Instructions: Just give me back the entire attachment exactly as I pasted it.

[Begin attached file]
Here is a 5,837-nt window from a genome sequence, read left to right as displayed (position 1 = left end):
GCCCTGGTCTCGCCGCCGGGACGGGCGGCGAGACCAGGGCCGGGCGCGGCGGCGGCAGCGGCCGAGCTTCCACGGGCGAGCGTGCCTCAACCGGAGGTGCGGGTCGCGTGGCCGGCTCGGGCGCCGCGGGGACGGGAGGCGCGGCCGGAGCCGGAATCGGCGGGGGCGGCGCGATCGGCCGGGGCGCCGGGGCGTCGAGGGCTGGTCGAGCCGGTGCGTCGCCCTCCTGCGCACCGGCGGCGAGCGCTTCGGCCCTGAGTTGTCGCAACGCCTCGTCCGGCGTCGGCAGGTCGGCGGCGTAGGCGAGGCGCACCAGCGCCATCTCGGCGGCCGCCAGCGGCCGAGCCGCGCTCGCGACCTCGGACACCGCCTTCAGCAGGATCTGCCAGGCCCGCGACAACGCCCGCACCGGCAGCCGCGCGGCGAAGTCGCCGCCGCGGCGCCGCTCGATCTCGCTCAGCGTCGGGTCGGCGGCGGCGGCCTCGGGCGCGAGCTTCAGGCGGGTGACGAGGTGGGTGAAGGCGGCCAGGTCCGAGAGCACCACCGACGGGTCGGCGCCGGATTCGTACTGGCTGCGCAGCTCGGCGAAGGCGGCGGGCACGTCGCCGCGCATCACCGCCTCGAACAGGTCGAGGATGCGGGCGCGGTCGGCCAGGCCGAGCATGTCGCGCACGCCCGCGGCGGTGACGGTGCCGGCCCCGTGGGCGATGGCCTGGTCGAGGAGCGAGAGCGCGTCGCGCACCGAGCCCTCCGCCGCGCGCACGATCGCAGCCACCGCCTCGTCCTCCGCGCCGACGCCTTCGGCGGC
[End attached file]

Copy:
Here is a 5,837-nt window from a genome sequence, read left to right as displayed (position 1 = left end):
GCCCTGGTCTCGCCGCCGGGACGGGCGGCGAGACCAGGGCCGGGCGCGGCGGCGGCAGCGGCCGAGCTTCCACGGGCGAGCGTGCCTCAACCGGAGGTGCGGGTCGCGTGGCCGGCTCGGGCGCCGCGGGGACGGGAGGCGCGGCCGGAGCCGGAATCGGCGGGGGCGGCGCGATCGGCCGGGGCGCCGGGGCGTCGAGGGCTGGTCGAGCCGGTGCGTCGCCCTCCTGCGCACCGGCGGCGAGCGCTTCGGCCCTGAGTTGTCGCAACGCCTCGTCCGGCGTCGGCAGGTCGGCGGCGTAGGCGAGGCGCACCAGCGCCATCTCGGCGGCCGCCAGCGGCCGAGCCGCGCTCGCGACCTCGGACACCGCCTTCAGCAGGATCTGCCAGGCCCGCGACAACGCCCGCACCGGCAGCCGCGCGGCGAAGTCGCCGCCGCGGCGCCGCTCGATCTCGCTCAGCGTCGGGTCGGCGGCGGCGGCCTCGGGCGCGAGCTTCAGGCGGGTGACGAGGTGGGTGAAGGCGGCCAGGTCCGAGAGCACCACCGACGGGTCGGCGCCGGATTCGTACTGGCTGCGCAGCTCGGCGAAGGCGGCGGGCACGTCGCCGCGCATCACCGCCTCGAACAGGTCGAGGATGCGGGCGCGGTCGGCCAGGCCGAGCATGTCGCGCACGCCCGCGGCGGTGACGGTGCCGGCCCCGTGGGCGATGGCCTGGTCGAGGAGCGAGAGCGCGTCGCGCACCGAGCCCTCCGCCGCGCGCACGATCGCAGCCACCGCCTCGTCCTCCGCGCCGACGCCTTCGGCGGC